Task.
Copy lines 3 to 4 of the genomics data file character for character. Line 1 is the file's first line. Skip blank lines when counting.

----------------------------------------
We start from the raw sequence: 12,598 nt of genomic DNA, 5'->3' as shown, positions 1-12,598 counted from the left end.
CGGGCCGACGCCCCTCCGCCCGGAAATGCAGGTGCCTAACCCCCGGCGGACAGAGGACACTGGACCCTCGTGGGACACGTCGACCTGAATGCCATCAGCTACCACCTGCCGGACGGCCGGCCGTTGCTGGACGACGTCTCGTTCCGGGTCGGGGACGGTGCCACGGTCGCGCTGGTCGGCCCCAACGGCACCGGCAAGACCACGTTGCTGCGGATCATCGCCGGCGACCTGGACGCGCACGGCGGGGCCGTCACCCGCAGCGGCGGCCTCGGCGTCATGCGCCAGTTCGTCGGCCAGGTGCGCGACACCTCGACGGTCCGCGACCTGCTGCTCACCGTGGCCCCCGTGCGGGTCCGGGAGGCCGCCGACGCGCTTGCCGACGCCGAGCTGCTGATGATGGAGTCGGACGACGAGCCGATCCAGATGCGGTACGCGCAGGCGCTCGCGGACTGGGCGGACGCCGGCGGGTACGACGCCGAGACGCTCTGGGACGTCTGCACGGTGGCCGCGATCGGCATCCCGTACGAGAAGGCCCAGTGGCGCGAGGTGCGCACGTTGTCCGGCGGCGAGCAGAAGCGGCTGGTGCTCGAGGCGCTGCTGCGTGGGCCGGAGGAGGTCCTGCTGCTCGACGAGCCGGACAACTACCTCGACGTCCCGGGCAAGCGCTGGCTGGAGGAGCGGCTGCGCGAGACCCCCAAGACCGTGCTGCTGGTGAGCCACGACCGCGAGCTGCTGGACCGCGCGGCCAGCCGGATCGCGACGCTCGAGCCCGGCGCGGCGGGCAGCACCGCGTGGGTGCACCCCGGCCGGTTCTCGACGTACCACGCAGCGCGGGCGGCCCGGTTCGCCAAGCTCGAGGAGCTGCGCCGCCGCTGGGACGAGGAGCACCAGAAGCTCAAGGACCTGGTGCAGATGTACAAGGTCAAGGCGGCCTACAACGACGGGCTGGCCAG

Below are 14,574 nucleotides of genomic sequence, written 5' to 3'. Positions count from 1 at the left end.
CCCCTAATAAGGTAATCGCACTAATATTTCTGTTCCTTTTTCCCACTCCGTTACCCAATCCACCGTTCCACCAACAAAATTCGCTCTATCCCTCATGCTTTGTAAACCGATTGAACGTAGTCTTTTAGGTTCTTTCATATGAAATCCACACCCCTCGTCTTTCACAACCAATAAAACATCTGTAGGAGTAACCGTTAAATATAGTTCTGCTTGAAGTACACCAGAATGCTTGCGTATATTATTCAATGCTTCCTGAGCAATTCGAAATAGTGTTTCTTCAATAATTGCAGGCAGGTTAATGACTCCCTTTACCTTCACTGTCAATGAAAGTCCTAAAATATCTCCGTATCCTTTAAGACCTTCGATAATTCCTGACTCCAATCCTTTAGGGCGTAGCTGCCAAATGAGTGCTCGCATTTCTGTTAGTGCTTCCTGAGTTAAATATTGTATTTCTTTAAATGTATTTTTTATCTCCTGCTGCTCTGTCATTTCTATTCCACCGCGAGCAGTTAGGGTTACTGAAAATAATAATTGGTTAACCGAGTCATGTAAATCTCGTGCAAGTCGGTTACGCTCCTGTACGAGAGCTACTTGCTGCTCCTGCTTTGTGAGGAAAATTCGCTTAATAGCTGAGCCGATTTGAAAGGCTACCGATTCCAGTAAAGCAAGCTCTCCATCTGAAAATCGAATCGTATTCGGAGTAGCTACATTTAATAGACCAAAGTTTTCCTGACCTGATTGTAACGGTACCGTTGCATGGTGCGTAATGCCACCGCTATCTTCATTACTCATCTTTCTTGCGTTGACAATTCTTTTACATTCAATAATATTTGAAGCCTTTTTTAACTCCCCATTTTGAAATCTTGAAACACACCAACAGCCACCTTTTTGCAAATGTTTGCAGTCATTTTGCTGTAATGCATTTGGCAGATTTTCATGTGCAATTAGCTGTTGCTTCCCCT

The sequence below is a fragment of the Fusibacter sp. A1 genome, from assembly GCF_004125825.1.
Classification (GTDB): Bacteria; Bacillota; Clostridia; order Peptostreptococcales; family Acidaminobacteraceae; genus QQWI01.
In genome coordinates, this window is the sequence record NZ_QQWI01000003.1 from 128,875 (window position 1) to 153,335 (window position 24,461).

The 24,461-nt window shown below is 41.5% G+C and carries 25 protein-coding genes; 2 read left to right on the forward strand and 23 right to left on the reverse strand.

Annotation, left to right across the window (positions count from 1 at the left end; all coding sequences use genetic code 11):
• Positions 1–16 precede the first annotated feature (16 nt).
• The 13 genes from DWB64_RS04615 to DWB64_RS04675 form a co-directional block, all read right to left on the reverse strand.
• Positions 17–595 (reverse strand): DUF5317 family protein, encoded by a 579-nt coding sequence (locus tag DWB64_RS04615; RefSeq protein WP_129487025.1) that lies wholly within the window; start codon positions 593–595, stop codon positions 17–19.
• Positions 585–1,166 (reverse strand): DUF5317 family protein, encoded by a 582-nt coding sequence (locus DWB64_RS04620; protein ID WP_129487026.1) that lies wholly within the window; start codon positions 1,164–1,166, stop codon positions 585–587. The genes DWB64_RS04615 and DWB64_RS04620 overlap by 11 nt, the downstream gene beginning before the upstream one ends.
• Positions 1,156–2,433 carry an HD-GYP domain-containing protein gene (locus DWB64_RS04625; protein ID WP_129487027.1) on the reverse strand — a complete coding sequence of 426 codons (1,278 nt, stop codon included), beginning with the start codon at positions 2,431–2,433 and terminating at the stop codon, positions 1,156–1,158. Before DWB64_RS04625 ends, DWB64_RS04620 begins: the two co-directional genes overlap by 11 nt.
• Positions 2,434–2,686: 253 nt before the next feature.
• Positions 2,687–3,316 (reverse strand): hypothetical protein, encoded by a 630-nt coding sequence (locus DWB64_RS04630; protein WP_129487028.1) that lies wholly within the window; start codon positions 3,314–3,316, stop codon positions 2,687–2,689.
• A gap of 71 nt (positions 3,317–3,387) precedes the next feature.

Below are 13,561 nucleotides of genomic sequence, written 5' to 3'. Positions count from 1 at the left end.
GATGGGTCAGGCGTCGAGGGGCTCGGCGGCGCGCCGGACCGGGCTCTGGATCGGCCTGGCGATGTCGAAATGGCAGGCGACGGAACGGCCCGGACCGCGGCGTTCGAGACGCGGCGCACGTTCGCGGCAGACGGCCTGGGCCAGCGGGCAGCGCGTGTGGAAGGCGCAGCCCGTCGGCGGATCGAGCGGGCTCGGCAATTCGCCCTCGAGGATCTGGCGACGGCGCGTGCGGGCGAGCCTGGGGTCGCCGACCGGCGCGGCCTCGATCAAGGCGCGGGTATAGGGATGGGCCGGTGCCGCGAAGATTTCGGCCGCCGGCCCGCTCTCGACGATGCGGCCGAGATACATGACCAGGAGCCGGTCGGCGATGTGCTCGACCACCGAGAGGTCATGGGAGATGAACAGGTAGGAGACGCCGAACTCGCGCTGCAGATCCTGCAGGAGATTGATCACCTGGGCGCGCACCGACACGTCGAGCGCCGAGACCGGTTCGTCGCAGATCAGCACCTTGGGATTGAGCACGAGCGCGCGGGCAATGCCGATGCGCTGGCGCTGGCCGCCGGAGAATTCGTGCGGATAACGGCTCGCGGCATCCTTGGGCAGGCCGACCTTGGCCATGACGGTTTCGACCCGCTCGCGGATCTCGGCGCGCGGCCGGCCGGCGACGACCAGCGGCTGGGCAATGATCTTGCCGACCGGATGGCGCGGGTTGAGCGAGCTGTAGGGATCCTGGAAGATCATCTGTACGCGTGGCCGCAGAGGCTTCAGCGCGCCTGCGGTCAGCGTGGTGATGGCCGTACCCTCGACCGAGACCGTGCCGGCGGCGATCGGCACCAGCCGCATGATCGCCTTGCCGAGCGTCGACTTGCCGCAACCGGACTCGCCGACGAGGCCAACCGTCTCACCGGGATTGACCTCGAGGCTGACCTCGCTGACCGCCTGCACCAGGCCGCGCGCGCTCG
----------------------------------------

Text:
Below are 14,574 nucleotides of genomic sequence, written 5' to 3'. Positions count from 1 at the left end.
CCCCTAATAAGGTAATCGCACTAATATTTCTGTTCCTTTTTCCCACTCCGTTACCCAATCCACCGTTCCACCAACAAAATTCGCTCTATCCCTCATGCTTTGTAAACCGATTGAACGTAGTCTTTTAGGTTCTTTCATATGAAATCCACACCCCTCGTCTTTCACAACCAATAAAACATCTGTAGGAGTAACCGTTAAATATAGTTCTGCTTGAAGTACACCAGAATGCTTGCGTATATTATTCAATGCTTCCTGAGCAATTCGAAATAGTGTTTCTTCAATAATTGCAGGCAGGTTAATGACTCCCTTTACCTTCACTGTCAATGAAAGTCCTAAAATATCTCCGTATCCTTTAAGACCTTCGATAATTCCTGACTCCAATCCTTTAGGGCGTAGCTGCCAAATGAGTGCTCGCATTTCTGTTAGTGCTTCCTGAGTTAAATATTGTATTTCTTTAAATGTATTTTTTATCTCCTGCTGCTCTGTCATTTCTATTCCACCGCGAGCAGTTAGGGTTACTGAAAATAATAATTGGTTAACCGAGTCATGTAAATCTCGTGCAAGTCGGTTACGCTCCTGTACGAGAGCTACTTGCTGCTCCTGCTTTGTGAGGAAAATTCGCTTAATAGCTGAGCCGATTTGAAAGGCTACCGATTCCAGTAAAGCAAGCTCTCCATCTGAAAATCGAATCGTATTCGGAGTAGCTACATTTAATAGACCAAAGTTTTCCTGACCTGATTGTAACGGTACCGTTGCATGGTGCGTAATGCCACCGCTATCTTCATTACTCATCTTTCTTGCGTTGACAATTCTTTTACATTCAATAATATTTGAAGCCTTTTTTAACTCCCCATTTTGAAATCTTGAAACACACCAACAGCCACCTTTTTGCAAATGTTTGCAGTCATTTTGCTGTAATGCATTTGGCAGATTTTCATGTGCAATTAGCTGTTGCTTCCCCT